Scientific medicine is one of the nicest things about living in the future. No matter how much fun it is to imagine swinging from the rigging of a pirate ship, if you cut yourself shaving back then, there was a chance the cut would go septic and eat your face until you died. Even 150 years ago, medical care had barely advanced beyond Hippocrates and Galen. If you were shot during the Civil War, for instance, your doctor’s options were basically limited to drugs that got you high, drugs that made you throw up, and cutting things off with a saw that wasn’t necessarily washed between amputations.
In the roughly 125 years since surgeons figured out handwashing, however, medicine has been working overtime to make up for the long dark age it has just come out of. First antiseptics, then antibiotics, and finally a dawning awareness that not every health problem can be fixed with enemas have nearly doubled the Western lifespan and slashed infant mortality to the point that now we’re, frankly, drowning in all the extra people who would never have survived without all the help.
In fact, medical science has lately gotten so carried away with being awesome that the current cutting edge of medicine reads like open mic night at the science fiction comedy club. Modern doctors can shoot your body full of antimatter, carry out germ warfare against designated targets inside your body, and train your own immune system as if it’s a helper monkey. Here are some of the things medical researchers have been getting up to while we weren’t looking.
“Drink This – It’s Antimatter. . .”
The only thing most people know about antimatter is that it explodes when anything touches it. Actually, it does more than explode; it annihilates. Annihilate, used as a verb, is different from an explosion. While an explodey thing, such as dynamite, uses rapid chemical decay to generate heat, and nuclear material, such as plutonium, uses rapid atomic decay to do the same thing about a million times more efficiently, antimatter collisions with normal matter convert 100 percent of the two masses into pure goddamn energy.
It’s the most efficient conversion that’s even theoretically possible in the universe. Antimatter collisions generate gamma ray photons, which are the most energetic ionizing radiation we know about. If you were in a room with a gamma ray emitter, that puny lead apron the dentist gives you would be less use than a flak jacket made out of toilet paper. Gamma ray photons can penetrate eight feet of cement; that’s how much energy matter-antimatter reactions generate. Also, your doctor might someday ask you to drink some and wait for the radiologist to get back from lunch.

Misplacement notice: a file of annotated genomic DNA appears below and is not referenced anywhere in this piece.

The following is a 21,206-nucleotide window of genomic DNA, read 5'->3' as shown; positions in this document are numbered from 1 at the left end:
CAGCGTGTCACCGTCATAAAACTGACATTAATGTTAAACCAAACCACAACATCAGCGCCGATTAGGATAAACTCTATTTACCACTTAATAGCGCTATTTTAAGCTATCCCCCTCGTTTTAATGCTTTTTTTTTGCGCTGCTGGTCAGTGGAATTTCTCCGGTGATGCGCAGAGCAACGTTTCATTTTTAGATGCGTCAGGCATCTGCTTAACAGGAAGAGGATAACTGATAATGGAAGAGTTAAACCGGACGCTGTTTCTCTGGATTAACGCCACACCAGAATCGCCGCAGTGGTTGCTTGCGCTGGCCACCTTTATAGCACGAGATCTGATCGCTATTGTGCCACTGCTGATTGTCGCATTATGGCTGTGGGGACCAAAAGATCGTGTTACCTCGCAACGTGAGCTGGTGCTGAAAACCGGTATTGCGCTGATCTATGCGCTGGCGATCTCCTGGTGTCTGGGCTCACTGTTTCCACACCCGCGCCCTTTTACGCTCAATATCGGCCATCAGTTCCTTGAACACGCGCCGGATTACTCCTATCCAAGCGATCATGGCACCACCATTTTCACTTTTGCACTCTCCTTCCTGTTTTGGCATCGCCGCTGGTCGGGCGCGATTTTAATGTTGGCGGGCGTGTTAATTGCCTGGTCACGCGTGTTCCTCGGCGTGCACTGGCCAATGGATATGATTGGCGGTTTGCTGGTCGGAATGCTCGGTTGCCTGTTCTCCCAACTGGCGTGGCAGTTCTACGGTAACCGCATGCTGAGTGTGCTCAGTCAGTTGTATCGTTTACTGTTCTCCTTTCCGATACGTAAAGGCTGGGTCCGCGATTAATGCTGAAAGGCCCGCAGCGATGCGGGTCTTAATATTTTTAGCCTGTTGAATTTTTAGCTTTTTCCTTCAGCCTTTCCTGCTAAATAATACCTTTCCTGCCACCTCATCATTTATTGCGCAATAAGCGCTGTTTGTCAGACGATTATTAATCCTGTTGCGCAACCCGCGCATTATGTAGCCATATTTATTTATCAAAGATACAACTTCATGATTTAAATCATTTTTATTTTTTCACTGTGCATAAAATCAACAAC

This is Positron Emission Tomography (PET), and it’s the kind of thing that would be at home in the backstory of a DC Comics supervillain. When you’re sent for a PET scan, you’re given a cup of truly awful-tasting glucose that’s been tagged with fluorine-18, which emits positrons, also known as antimatter electrons. The glucose goes wherever glucose normally does in your body, which is everywhere, and the fluorine it brings along for the ride radiates antimatter the whole way.
Once emitted, the positrons almost instantly connect with an electron and annihilate, emitting two gamma particles. This radiation is detected, and the emission pattern is processed into a three-dimensional image of just about anything in your body. This all but eliminates the messy cutting involved in exploratory surgery.
In case you’re worried about the radiation coming from your body that’s 100 times as powerful as X-rays, relax. The National Institutes of Health explains, with disarming vagueness, that “the radiation is gone from your body in about 2-10 hours.”